Littering is often not a crime at all, let alone a commonly prosecuted one. However, illegal dumping almost always is, and can get you fined. The exact difference depends on local governments, and tends to be different in rural and urban areas as follows:
- In most towns and counties in Canada, the only difference between littering and a charge of dumping is the volume of waste. Generally, littering involves discarding waste that can be picked up easily by government or private employees. When there’s so much waste that employees have a hard time moving it, then you’re in dumping territory.
- In most major cities in Canada, the main difference is type of waste. Leaving around clean household items, wrappers, bottles, and food count as litter, while dropping hazardous materials, yard waste, rotting organics, and unsorted garbage count as dumping.
Furthermore, under various provincial and federal laws, dumping hazardous waste can lead to additional charges, especially if you don’t report it right away.
Sample Laws – Local
In Toronto, dumping laws are strict. Littering is punishable by a fine of no more than $5000, and dumping by a fine of no more than $50,000. What’s the difference? Well, there isn’t much of one.
Dropping any amount of “refuse”, defined as “debris, junk, or effluent associated with a home or trade” on any land or waterway within the city is considered littering, while dropping any amount of “waste” , defined as “garbage, special collection materials, organic waste, and yard waste” is considered dumping.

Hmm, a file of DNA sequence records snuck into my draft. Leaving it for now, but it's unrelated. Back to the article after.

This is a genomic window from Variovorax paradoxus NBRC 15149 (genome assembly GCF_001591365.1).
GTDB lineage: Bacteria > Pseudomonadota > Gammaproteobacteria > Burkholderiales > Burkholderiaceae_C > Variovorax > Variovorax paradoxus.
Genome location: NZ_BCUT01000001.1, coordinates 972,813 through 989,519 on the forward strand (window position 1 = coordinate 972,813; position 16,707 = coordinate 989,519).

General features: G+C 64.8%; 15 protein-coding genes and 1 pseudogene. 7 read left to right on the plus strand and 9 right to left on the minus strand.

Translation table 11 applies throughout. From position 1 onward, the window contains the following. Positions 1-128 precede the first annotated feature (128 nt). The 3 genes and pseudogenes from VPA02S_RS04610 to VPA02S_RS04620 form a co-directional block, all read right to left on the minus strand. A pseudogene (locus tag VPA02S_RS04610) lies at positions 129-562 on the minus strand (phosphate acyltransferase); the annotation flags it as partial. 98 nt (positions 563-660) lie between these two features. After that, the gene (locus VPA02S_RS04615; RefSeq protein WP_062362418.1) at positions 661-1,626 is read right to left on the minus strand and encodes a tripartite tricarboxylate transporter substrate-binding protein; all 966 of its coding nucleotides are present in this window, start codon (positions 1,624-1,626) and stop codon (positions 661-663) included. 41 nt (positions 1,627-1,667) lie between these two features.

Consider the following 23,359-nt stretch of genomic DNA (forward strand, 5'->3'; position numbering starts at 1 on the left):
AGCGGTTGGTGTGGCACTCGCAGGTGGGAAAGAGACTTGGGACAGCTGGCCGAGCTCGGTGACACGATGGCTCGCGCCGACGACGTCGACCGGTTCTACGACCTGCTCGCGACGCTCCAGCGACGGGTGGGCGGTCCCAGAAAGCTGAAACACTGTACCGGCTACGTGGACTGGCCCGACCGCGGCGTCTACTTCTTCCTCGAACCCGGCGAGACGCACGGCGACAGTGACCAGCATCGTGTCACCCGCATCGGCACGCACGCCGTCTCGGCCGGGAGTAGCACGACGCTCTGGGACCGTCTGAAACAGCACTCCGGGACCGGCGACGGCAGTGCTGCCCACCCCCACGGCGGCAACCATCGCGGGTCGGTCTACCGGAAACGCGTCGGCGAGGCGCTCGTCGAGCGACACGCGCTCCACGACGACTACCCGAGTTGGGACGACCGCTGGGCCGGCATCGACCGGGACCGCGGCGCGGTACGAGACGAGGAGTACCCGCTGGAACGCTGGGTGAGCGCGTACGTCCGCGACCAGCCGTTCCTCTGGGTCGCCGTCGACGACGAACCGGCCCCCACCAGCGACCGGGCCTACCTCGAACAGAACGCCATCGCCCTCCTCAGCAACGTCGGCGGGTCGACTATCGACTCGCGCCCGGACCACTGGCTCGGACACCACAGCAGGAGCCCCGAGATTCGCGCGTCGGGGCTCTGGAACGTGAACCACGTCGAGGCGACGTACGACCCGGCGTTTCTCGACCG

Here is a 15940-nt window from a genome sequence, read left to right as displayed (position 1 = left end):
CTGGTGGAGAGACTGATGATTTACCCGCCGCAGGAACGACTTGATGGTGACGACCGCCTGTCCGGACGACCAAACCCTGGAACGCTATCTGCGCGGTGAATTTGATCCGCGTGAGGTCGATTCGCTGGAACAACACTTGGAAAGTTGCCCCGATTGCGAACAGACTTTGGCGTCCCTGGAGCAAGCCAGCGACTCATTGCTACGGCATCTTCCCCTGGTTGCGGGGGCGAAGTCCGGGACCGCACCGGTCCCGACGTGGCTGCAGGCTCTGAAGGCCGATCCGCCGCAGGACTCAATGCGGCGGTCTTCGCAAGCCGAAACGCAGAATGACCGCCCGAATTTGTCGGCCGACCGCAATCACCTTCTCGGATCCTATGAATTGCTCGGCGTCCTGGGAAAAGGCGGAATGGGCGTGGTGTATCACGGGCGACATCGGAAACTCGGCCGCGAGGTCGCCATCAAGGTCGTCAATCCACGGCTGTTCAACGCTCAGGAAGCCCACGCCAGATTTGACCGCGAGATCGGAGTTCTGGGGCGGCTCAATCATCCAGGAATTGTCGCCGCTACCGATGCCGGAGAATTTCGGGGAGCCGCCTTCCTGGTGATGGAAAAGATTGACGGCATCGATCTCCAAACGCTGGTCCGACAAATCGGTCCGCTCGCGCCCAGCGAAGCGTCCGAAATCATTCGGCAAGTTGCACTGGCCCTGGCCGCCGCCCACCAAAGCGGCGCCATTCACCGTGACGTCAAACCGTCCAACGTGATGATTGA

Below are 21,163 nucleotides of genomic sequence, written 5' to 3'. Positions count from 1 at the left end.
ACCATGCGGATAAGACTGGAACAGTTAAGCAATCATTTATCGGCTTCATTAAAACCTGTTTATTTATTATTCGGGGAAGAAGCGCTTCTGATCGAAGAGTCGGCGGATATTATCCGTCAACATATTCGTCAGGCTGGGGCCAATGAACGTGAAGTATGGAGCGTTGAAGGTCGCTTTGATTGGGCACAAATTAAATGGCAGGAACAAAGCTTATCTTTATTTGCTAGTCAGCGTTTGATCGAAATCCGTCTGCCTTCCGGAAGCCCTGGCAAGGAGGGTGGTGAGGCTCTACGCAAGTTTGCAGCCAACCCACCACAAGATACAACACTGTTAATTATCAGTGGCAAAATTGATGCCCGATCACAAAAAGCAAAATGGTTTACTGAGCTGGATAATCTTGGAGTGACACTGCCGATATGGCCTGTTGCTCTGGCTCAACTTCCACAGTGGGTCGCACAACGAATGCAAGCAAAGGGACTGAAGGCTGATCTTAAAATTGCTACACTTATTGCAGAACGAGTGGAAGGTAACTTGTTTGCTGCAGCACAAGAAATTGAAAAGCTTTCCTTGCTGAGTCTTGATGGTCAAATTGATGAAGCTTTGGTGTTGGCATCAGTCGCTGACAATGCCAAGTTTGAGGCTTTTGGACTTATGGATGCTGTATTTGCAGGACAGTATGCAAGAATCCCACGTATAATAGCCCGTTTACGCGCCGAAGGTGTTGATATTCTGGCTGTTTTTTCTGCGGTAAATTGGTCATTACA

Does that distinction sound fuzzy? It is. In fact, for almost any collection of waste, the City has the leeway to charge you with either littering, dumping, or both, at their discretion. It’s a good bet just to not leave any garbage around.
Sample Laws – Provincial/Federal
Provinces and the federal government also have laws prohibiting dumping on lands they control. Provincial lands are protected by the Ontario Environmental Protection Act, which, like Toronto, prohibits any unauthorized waste dumping in any amount and can enforce a whole bunch of fines.
Federal lands, like First Nations reserves and army bases, also are protected against dumping by law. Both normal garbage and hazardous goods are prohibited. If you dump anything that can impact waterways, like gasoline, creosote, paint, batteries, and appliances, you could get charged both through the land protection acts and through our fisheries and waterways law, paying double the fines.
If you’re dumping, don’t do it on the government’s turf. Actually, it’s best if you don’t do it at all. Junk removal is much, much cheaper than even the smallest fine for littering!